Why is Ms. Robaczynski’s act a killing?
Mary Rose Robaczynski, a nurse from the case, has disconnected the respirator of her comatose patient Harry Gessner and was charged with murder. From the medical point of view, Ms. Robaczynski has committed involuntary passive euthanasia. Nevertheless, undoubtedly her act was a killing.
Euthanasia can be generally defined as the act to end the life of a person, who has an incurable condition, in order to relieve him or her of suffering (Pereira, 2011, p. 38). There are five main types of euthanasia: voluntary (when a patient requests to be helped to die), non-voluntary (when a request is made by a sick person’s relatives, authorized medics, or even the courts), involuntary (committed without person’s knowledge or content), active (patient’s death is caused directly and deliberately, for example by giving an overdose of drugs), passive (when death is brought by an omission, for example by withdrawing or withholding treatment) (Euthanasia and assisted suicide, 2014, para. 8-14).
Euthanasia is one of the most controversial phenomena in the world of medicine. Despite it being legalized in the Netherlands, Belgium, Luxembourg, and some states of the USA, in the vast majority of countries euthanasia is illegal and definitely is considered as a killing (Pereira, 2011, p. 38).
Killing is an act of causing the death of a living being. And that is just what Ms. Robaczynski has done. In spite of her words, that she was acting in the best interest of her patient and it was merciful, she had no right to make such an important decision. Even in the legislation of the countries, where euthanasia is allowed, the request for it must be deliberate, voluntary, and informed. But Ms. Robaczynski has committed involuntary euthanasia or intended killing.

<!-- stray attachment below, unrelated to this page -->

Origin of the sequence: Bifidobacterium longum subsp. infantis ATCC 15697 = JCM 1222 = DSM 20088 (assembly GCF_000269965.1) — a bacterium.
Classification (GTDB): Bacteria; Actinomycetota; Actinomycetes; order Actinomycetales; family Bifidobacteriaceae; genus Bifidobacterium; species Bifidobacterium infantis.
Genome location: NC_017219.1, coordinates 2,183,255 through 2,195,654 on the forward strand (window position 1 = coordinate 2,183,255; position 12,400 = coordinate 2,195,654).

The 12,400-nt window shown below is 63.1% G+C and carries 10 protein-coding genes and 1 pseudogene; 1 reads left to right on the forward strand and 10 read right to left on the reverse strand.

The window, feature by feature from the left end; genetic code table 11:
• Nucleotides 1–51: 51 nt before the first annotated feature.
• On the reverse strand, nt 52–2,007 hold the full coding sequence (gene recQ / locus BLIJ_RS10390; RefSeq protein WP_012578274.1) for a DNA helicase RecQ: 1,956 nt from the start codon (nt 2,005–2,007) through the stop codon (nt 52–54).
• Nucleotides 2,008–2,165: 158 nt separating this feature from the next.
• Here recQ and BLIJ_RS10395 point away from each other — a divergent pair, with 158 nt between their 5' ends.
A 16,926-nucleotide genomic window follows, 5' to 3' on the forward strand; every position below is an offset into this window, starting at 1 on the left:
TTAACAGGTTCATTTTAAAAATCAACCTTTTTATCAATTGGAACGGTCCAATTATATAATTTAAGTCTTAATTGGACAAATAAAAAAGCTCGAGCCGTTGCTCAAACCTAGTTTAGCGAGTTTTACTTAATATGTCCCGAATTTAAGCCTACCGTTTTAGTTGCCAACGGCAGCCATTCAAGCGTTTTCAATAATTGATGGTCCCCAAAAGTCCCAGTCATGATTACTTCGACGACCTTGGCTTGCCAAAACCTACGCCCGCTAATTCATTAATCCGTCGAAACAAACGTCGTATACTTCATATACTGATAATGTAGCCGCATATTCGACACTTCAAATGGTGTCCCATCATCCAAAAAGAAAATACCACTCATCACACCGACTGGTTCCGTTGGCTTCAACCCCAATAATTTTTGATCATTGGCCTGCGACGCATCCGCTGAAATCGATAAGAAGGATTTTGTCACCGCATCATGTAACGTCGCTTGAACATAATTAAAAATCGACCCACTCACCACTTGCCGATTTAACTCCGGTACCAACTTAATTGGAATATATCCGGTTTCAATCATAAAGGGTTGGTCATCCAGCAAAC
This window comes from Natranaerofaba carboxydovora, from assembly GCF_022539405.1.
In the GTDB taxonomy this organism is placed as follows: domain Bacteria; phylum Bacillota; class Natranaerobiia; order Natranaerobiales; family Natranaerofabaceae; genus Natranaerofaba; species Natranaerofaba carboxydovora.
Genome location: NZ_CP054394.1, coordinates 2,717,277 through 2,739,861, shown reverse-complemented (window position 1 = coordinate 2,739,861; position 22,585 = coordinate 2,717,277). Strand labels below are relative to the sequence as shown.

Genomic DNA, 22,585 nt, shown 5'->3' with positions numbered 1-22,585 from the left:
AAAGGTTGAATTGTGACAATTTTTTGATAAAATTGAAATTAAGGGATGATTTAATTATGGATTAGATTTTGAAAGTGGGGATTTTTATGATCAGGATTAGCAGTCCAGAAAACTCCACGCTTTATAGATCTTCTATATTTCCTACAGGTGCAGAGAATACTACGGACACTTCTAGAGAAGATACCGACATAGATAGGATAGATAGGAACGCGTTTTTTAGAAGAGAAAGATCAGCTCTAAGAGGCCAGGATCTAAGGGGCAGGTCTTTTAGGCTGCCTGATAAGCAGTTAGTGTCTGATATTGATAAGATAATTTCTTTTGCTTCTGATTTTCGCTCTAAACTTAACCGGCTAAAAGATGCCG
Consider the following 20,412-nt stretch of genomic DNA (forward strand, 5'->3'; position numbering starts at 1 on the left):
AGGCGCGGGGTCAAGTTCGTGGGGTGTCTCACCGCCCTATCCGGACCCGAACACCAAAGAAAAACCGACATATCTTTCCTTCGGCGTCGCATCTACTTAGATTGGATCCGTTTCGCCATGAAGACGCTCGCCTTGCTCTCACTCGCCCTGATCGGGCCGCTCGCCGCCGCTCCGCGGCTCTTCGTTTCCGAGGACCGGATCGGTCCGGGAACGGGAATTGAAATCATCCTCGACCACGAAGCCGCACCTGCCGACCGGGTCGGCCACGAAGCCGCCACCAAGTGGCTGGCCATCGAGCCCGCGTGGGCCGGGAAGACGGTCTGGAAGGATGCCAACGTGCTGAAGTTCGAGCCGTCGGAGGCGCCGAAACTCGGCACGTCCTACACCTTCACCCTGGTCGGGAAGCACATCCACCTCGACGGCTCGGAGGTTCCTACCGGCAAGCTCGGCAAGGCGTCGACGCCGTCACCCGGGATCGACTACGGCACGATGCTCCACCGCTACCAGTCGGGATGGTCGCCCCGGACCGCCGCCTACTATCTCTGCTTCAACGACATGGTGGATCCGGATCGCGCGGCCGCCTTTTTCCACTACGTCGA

From the religious point of view, the life of each person is sacred and given by God. That’s why no other person has the right to take one’s life. Thereby, Ms. Robaczynki’s act is a serious crime. She has broken the Hippocratic Oath and has deliberately done lethal harm to her patient. However, her only purpose as a health professional must be safeguarding sick persons’ lives as long as possible. Ms. Robaczynski wasn’t able to cope with her only task.
Could Ms. Robaczynski’s act be treated differently?
Let us suppose, that Mr. Gessner was conscious and asked to be disconnected from the respirator due to unbearable pain, or the request was made by one of his family members. And despite it having been illegal all the same, Ms. Robaczynski, feeling sorry for her patient, has complied with his request. In this case, we would consider such a situation as assisted suicide or voluntary euthanasia. Nevertheless, Ms. Robaczynski’s act couldn’t be treated differently, as there is no moral difference between voluntary and involuntary euthanasia. As a matter of fact, it still remains a killing. Maybe, the court could have treated Ms. Robaczynski’s actions differently, and she could have been acquitted, but from the ethical point of view, her act would still be inadmissible for medical workers. The only difference is that it wouldn’t have been her initiative and her total responsibility. Nevertheless, voluntary or involuntary, Ms. Robaczynski’s act could only be treated as intended killing.
Euthanasia is illegal in most of the world countries for a good reason. Statistics show, that developments in countries with legalized euthanasia are quite disturbing. The number of voluntary and involuntary euthanasia occurrences there have increased several times after legalization (Saunders, 2013, para. 7). However, the only true aim of health professionals is safeguarding patients’ lives. The main priority must consist in making high-quality health care and killing pain instead of killing the patients. Persistent requests for euthanasia will be utterly rare if patients are properly cared for, and perhaps there will be no need for nurses like Ms. Robaczynski to use extreme measures to relieve them from suffering.
Euthanasia and assisted suicide. (2014). Web.
Pereira J. (2011). Legalizing euthanasia or assisted suicide: the illusion of safeguards and controls. Current Oncology, 18 (2), 38-45. Web.
Saunders, P. (2013). Euthanasia: The right to die can so easily become the duty to die. Web.